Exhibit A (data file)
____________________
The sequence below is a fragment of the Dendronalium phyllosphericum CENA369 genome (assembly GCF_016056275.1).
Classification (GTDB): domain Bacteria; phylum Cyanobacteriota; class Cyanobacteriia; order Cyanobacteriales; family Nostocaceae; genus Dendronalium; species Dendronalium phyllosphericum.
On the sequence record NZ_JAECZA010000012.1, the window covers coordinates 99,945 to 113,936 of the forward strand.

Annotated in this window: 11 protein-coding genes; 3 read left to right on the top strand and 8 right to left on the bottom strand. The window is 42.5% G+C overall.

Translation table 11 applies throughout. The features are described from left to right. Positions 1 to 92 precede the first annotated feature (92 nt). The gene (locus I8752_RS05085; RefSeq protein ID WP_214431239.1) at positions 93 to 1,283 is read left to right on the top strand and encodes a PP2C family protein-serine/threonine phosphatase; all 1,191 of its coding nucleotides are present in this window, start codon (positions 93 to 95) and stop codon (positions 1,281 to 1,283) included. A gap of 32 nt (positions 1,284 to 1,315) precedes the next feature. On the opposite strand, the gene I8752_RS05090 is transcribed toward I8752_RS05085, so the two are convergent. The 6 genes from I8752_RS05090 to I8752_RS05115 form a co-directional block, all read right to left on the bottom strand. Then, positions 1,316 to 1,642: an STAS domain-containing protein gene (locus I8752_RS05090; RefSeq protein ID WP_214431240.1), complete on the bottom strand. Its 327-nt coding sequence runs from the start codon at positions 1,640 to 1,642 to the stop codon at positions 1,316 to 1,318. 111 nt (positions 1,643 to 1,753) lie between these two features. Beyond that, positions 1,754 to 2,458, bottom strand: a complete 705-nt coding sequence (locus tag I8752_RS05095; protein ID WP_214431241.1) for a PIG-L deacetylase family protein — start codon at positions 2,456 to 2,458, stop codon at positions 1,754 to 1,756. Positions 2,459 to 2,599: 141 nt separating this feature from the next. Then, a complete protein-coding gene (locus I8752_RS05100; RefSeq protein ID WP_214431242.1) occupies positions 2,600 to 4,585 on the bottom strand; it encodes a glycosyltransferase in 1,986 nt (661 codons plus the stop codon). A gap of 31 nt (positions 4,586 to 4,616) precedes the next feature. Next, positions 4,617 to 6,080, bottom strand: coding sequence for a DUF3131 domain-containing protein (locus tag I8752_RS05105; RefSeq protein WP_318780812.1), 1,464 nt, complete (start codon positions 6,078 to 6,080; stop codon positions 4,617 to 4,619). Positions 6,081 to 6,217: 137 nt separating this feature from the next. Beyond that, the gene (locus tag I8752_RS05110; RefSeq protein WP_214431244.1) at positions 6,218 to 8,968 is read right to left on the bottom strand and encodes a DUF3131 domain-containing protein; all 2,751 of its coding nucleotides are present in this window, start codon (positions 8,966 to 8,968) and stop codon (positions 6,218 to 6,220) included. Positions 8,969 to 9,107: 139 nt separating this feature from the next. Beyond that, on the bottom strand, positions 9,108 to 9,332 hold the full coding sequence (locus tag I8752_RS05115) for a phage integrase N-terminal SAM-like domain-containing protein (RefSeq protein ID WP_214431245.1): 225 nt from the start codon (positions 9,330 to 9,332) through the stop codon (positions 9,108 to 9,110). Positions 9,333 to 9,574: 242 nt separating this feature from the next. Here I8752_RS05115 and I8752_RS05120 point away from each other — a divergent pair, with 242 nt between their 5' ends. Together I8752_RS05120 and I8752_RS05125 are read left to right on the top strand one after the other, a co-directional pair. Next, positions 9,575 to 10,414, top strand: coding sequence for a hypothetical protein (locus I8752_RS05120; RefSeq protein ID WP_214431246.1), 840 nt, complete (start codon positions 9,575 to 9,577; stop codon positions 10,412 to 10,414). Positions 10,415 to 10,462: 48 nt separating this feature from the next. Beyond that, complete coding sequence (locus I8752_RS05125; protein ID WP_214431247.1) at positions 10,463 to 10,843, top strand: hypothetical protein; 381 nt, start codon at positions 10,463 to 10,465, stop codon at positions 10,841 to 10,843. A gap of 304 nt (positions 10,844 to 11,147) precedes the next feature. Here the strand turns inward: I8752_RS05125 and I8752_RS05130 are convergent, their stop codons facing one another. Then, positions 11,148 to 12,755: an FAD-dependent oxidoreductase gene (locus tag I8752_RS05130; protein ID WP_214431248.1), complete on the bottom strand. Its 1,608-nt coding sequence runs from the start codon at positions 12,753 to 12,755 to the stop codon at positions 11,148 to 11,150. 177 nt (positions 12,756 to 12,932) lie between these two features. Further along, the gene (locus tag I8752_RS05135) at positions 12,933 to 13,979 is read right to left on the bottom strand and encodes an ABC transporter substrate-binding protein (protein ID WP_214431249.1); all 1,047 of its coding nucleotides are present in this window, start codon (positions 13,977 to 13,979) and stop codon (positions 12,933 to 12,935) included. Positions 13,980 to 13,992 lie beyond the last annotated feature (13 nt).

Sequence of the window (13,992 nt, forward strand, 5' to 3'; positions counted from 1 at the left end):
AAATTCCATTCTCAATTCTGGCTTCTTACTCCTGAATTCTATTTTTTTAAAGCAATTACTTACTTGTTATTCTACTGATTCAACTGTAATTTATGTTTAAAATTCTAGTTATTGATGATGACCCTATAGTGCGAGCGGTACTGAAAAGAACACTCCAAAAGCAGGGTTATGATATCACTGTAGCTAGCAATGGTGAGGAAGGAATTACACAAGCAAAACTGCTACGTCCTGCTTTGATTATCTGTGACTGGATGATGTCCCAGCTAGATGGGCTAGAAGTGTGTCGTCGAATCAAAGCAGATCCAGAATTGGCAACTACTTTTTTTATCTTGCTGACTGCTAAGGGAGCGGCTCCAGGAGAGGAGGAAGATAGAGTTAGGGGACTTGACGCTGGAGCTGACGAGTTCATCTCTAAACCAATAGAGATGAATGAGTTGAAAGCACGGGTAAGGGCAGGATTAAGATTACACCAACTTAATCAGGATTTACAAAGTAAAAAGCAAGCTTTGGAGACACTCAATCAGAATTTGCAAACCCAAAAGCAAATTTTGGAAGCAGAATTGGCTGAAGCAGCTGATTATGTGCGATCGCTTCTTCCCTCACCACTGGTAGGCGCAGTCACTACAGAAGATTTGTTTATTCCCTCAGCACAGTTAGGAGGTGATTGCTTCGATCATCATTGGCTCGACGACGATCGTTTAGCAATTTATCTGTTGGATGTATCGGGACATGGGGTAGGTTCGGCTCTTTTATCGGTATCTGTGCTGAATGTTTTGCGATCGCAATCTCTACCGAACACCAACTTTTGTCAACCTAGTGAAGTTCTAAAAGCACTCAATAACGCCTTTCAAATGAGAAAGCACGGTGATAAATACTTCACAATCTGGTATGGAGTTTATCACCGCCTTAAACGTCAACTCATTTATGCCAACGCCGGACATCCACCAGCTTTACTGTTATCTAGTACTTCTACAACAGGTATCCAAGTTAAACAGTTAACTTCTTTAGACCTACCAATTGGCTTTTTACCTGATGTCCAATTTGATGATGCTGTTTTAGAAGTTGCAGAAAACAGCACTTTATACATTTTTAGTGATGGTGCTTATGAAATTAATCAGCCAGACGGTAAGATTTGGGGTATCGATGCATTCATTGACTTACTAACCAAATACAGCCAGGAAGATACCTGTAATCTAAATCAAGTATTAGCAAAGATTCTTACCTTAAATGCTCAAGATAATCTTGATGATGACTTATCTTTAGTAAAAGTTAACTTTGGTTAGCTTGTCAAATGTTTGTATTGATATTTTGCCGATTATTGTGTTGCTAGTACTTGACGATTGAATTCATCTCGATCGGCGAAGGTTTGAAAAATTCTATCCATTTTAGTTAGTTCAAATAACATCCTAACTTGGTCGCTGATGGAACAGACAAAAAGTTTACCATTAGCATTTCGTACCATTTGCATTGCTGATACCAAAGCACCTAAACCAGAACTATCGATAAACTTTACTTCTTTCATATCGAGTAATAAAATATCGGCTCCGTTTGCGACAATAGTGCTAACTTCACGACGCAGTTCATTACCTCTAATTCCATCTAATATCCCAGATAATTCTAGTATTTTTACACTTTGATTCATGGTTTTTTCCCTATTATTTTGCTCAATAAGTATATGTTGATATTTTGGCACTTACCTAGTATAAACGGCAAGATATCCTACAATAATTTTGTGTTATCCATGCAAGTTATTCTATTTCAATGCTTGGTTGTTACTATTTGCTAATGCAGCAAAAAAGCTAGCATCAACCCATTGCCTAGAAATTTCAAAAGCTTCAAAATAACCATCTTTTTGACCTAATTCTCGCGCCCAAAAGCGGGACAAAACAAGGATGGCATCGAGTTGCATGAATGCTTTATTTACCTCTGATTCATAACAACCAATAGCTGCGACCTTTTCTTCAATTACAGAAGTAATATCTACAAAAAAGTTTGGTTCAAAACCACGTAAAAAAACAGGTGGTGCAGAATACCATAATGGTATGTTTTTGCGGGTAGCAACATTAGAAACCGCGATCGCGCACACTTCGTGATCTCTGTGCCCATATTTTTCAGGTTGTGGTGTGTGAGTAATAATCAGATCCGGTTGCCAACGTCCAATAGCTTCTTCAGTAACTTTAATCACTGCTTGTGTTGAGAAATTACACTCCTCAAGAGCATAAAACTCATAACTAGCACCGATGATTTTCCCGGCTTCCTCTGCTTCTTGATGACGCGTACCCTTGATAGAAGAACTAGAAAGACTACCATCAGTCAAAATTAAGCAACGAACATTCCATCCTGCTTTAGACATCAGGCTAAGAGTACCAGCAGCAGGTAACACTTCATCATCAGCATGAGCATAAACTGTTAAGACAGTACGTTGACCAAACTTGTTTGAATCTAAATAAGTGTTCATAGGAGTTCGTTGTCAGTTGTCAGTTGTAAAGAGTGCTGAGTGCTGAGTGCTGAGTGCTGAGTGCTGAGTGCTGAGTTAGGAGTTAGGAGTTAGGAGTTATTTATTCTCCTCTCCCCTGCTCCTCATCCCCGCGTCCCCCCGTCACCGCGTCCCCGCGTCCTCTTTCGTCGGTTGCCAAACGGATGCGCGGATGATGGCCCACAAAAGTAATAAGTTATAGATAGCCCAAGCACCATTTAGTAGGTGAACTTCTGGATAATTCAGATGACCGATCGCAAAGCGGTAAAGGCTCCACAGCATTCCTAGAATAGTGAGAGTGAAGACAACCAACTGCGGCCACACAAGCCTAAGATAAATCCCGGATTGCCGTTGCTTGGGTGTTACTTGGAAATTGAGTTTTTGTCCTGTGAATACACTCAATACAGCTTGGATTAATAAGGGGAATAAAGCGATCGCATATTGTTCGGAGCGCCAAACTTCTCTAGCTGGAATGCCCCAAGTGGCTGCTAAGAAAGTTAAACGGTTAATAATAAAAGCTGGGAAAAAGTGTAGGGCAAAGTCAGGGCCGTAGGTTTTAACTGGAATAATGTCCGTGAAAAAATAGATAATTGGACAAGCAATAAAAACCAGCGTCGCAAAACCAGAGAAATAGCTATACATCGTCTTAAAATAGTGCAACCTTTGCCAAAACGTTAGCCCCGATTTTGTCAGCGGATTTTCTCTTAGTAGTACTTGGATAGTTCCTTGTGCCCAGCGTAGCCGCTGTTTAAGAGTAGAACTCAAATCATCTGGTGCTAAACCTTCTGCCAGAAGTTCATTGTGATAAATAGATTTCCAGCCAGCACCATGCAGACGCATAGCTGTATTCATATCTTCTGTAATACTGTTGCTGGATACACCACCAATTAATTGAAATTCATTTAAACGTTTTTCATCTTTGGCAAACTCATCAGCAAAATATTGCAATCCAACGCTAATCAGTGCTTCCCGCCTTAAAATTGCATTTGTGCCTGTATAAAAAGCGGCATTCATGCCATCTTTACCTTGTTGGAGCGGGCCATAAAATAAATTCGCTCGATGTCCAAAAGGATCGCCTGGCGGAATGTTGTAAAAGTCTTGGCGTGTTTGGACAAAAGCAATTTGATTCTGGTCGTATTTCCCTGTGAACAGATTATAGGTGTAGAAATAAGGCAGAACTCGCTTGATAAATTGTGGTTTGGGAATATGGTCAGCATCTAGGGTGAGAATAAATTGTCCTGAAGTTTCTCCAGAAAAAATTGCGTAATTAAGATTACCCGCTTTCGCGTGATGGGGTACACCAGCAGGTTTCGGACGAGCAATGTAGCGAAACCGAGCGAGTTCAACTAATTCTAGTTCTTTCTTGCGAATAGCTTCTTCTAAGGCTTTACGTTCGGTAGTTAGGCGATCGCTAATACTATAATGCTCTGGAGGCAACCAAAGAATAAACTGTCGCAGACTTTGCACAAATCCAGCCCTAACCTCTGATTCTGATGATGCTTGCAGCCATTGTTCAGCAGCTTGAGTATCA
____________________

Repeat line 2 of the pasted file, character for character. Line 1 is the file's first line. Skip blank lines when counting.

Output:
Classification (GTDB): domain Bacteria; phylum Cyanobacteriota; class Cyanobacteriia; order Cyanobacteriales; family Nostocaceae; genus Dendronalium; species Dendronalium phyllosphericum.